Memoirs that mean something

When I was a family therapist, I often suggested to adult clients that they interview their parents about all those adult topics that parents don’t usually talk about to their kids. I’d always thought my own sons and I had covered all those topics in casual conversations, but I guess we skipped some because during a visit from my son and daughter-in-law last week, they whipped out a tape recorder and asked mountains of questions. Not just about me, but about my memories of family history as told to me by my parents and grandparents.

On one hand, I felt somewhat like an actor getting a lifetime achievement award because people have realized they won’t be around forever. On the other hand, I was surprised at how some of the memories I talked about still had emotional impact. At one point I had to stop and sob over a conversation I’d had with my brother when he apologized for not being more a part of my life when I was growing up. He’d been college age when I was born, and I’d never held it against him that he’d had his own adult life, but somehow telling about his apology made me break down and cry. I was also surprised at how many details of family history my son didn’t know anything about. I’d simply assumed he knew things that he didn’t.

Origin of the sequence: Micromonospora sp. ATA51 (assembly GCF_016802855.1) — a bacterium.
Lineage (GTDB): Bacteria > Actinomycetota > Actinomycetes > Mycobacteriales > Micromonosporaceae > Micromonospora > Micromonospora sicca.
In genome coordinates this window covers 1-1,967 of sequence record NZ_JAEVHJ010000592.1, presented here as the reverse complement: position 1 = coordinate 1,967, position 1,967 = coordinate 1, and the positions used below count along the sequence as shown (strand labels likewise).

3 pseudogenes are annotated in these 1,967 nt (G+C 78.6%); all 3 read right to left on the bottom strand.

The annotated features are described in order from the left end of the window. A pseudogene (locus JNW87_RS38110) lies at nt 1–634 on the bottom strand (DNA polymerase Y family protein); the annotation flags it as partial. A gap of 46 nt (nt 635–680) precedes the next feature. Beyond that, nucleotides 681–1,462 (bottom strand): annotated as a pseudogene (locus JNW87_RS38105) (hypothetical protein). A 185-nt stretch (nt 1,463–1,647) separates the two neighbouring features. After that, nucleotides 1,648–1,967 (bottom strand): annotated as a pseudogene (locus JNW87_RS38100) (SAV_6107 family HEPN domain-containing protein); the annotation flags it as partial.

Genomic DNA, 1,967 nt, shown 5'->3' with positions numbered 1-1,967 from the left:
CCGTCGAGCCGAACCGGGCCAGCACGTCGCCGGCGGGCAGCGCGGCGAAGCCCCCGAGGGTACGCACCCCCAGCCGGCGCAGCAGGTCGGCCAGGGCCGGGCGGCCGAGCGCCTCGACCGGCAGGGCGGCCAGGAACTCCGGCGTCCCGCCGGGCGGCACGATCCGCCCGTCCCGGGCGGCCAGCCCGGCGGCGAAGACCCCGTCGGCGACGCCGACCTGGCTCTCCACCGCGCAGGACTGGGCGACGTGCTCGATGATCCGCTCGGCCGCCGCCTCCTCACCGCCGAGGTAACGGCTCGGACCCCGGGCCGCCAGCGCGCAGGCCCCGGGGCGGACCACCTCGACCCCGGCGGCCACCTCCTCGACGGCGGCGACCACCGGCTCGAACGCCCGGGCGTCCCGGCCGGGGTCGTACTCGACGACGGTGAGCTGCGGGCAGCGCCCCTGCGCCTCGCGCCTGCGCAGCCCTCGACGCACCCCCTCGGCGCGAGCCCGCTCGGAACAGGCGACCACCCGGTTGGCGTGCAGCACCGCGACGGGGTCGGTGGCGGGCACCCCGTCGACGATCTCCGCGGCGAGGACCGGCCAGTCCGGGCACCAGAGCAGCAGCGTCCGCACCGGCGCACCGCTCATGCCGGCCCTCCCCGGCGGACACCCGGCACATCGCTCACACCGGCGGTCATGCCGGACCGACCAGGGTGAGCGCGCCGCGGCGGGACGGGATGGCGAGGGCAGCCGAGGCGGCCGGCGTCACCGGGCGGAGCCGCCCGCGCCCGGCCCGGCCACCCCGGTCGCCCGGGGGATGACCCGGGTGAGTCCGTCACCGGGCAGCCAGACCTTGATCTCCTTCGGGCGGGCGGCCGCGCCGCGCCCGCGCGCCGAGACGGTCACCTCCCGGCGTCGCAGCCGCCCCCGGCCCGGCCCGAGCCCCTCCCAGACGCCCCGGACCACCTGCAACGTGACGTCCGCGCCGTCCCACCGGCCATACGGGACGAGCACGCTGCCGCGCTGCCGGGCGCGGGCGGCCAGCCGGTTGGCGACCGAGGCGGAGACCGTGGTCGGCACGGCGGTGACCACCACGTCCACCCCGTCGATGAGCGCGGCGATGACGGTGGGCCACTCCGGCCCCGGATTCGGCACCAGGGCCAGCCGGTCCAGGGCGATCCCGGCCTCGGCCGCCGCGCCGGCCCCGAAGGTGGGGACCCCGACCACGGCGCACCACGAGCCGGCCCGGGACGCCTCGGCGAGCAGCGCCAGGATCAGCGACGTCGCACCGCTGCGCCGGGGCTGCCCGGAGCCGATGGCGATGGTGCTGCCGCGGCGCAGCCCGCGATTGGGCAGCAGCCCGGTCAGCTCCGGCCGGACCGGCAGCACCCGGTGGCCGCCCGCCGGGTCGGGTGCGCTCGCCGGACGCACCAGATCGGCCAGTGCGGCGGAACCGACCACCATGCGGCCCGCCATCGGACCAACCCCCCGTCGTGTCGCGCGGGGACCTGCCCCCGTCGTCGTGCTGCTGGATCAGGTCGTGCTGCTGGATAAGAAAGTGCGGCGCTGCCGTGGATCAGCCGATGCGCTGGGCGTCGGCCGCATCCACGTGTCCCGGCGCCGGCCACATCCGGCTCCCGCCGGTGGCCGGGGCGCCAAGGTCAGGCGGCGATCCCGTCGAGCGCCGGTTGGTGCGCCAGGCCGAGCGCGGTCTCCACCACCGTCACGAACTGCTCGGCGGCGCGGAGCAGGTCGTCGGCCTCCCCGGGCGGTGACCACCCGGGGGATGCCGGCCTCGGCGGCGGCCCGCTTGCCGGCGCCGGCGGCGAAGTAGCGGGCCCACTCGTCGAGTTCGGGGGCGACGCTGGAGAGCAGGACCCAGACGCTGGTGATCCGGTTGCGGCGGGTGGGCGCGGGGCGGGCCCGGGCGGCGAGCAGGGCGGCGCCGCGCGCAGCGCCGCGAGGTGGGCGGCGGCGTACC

But then when I answered questions about my own parents and grandparents, I found myself saying, “I don’t know how that happened,” or “I’m not sure this is factual or if it’s something I’ve made up from bits and pieces of information I overheard.” Since all the relatives who might know are dead, a lot of those gaps in family history will remain forever unknown. That’s a shame, because one way of being immortal is to be remembered and honored by those who come after us.

Memoirs have become trendy but many of them are either fictionalized accounts or selected memories rearranged to create a story. They’re written to sell, not to inform or inspire the author’s children or grandchildren. An honest telling of one’s personal history, the highs and lows, the triumphs and humiliations, is a different thing. If you haven’t thought about what to give your family members next Christmas, this might be a good time to sit down and start writing a personal history. Scan in some photos if you have them, or family recipes. It may be the most valuable gift you ever give them, and it’s almost guaranteed to be cherished for many generations.


4 thoughts on “Memoirs that mean something

  1. Are you a member of Story Circle Network? We talk about this sort of thing a lot at our Yahoo! Group. It’s a pretty fascinating topic, and there are SO many good memoirs out.

    I’ve come to the conclusion that everyone’s story, even my own, is pretty interesting. Not to mention that lifewriting is great therapy.


  2. There are several good books out with topics to help inspire writing family history — grandparents to grandchildren gifts. I can’t think of titles right now. I know one is by one of my favorite storytellers, Donald Davis.

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